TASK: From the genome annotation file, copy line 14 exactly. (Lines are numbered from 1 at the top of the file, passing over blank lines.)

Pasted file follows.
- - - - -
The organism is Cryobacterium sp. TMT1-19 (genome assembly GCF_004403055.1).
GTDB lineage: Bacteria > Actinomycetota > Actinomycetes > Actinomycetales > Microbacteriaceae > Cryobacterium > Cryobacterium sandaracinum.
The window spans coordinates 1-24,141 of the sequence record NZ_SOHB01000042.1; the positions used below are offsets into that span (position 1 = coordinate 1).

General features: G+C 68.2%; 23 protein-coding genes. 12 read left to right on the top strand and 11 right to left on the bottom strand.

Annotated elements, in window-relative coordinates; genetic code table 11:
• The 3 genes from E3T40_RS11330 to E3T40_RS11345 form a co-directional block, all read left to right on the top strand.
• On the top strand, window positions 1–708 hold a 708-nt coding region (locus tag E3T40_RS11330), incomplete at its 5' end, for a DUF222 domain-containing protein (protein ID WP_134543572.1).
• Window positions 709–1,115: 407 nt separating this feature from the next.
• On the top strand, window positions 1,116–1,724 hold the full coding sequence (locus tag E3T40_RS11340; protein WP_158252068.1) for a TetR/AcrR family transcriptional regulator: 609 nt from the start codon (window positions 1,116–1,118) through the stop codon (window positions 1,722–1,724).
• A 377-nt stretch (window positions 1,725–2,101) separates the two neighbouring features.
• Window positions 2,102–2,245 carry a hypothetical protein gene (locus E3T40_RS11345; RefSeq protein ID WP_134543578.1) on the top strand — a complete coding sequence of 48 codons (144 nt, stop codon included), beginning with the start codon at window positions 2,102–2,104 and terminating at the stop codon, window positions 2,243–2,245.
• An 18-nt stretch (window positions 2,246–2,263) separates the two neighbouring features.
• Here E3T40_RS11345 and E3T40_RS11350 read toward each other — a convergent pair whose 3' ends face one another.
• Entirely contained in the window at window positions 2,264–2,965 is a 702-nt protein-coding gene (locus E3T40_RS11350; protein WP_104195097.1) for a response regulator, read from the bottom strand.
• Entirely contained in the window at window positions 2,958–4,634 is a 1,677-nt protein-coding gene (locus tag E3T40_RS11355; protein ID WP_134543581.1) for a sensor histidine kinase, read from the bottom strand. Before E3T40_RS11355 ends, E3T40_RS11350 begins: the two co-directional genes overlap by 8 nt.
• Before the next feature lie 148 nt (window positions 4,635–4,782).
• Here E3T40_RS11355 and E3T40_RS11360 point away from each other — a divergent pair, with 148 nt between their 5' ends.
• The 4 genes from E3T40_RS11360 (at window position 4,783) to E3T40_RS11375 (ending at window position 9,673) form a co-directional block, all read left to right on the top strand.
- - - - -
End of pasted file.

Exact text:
• Entirely contained in the window at window positions 2,264–2,965 is a 702-nt protein-coding gene (locus E3T40_RS11350; protein WP_104195097.1) for a response regulator, read from the bottom strand.